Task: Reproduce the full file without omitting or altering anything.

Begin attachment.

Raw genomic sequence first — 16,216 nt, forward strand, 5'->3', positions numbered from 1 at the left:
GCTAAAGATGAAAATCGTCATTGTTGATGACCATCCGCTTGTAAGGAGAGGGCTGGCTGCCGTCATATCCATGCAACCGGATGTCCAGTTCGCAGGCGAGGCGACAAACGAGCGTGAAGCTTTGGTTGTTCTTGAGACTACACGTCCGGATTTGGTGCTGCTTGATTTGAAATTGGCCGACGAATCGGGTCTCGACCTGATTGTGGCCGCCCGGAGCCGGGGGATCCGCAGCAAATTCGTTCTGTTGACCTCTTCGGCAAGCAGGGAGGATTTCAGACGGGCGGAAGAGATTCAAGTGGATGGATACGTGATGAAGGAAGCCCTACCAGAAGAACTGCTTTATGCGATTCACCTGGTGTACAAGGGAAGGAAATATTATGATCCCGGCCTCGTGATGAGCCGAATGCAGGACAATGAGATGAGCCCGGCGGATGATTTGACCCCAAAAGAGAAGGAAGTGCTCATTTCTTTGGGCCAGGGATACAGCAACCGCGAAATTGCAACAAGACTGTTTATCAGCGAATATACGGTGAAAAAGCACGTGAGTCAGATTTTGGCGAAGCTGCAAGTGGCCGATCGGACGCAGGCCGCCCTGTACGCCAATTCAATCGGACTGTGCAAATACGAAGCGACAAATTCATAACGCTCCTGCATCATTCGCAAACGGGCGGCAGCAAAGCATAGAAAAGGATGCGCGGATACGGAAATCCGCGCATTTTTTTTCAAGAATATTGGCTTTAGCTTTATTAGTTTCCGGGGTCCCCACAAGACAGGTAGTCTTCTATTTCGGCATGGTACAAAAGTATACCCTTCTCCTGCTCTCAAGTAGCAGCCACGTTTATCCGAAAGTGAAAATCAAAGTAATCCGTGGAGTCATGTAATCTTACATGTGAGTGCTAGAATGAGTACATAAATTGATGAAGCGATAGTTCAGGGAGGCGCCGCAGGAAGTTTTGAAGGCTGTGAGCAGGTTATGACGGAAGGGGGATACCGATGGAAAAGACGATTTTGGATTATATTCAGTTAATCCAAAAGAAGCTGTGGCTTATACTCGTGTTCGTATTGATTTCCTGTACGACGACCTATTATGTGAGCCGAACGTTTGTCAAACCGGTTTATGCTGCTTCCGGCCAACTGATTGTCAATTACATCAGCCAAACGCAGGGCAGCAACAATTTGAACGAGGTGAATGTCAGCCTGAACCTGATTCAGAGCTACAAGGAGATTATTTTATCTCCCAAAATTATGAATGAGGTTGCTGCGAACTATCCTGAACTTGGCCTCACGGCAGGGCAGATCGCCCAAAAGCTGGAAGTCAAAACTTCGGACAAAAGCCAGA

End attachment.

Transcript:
Raw genomic sequence first — 16,216 nt, forward strand, 5'->3', positions numbered from 1 at the left:
GCTAAAGATGAAAATCGTCATTGTTGATGACCATCCGCTTGTAAGGAGAGGGCTGGCTGCCGTCATATCCATGCAACCGGATGTCCAGTTCGCAGGCGAGGCGACAAACGAGCGTGAAGCTTTGGTTGTTCTTGAGACTACACGTCCGGATTTGGTGCTGCTTGATTTGAAATTGGCCGACGAATCGGGTCTCGACCTGATTGTGGCCGCCCGGAGCCGGGGGATCCGCAGCAAATTCGTTCTGTTGACCTCTTCGGCAAGCAGGGAGGATTTCAGACGGGCGGAAGAGATTCAAGTGGATGGATACGTGATGAAGGAAGCCCTACCAGAAGAACTGCTTTATGCGATTCACCTGGTGTACAAGGGAAGGAAATATTATGATCCCGGCCTCGTGATGAGCCGAATGCAGGACAATGAGATGAGCCCGGCGGATGATTTGACCCCAAAAGAGAAGGAAGTGCTCATTTCTTTGGGCCAGGGATACAGCAACCGCGAAATTGCAACAAGACTGTTTATCAGCGAATATACGGTGAAAAAGCACGTGAGTCAGATTTTGGCGAAGCTGCAAGTGGCCGATCGGACGCAGGCCGCCCTGTACGCCAATTCAATCGGACTGTGCAAATACGAAGCGACAAATTCATAACGCTCCTGCATCATTCGCAAACGGGCGGCAGCAAAGCATAGAAAAGGATGCGCGGATACGGAAATCCGCGCATTTTTTTTCAAGAATATTGGCTTTAGCTTTATTAGTTTCCGGGGTCCCCACAAGACAGGTAGTCTTCTATTTCGGCATGGTACAAAAGTATACCCTTCTCCTGCTCTCAAGTAGCAGCCACGTTTATCCGAAAGTGAAAATCAAAGTAATCCGTGGAGTCATGTAATCTTACATGTGAGTGCTAGAATGAGTACATAAATTGATGAAGCGATAGTTCAGGGAGGCGCCGCAGGAAGTTTTGAAGGCTGTGAGCAGGTTATGACGGAAGGGGGATACCGATGGAAAAGACGATTTTGGATTATATTCAGTTAATCCAAAAGAAGCTGTGGCTTATACTCGTGTTCGTATTGATTTCCTGTACGACGACCTATTATGTGAGCCGAACGTTTGTCAAACCGGTTTATGCTGCTTCCGGCCAACTGATTGTCAATTACATCAGCCAAACGCAGGGCAGCAACAATTTGAACGAGGTGAATGTCAGCCTGAACCTGATTCAGAGCTACAAGGAGATTATTTTATCTCCCAAAATTATGAATGAGGTTGCTGCGAACTATCCTGAACTTGGCCTCACGGCAGGGCAGATCGCCCAAAAGCTGGAAGTCAAAACTTCGGACAAAAGCCAGA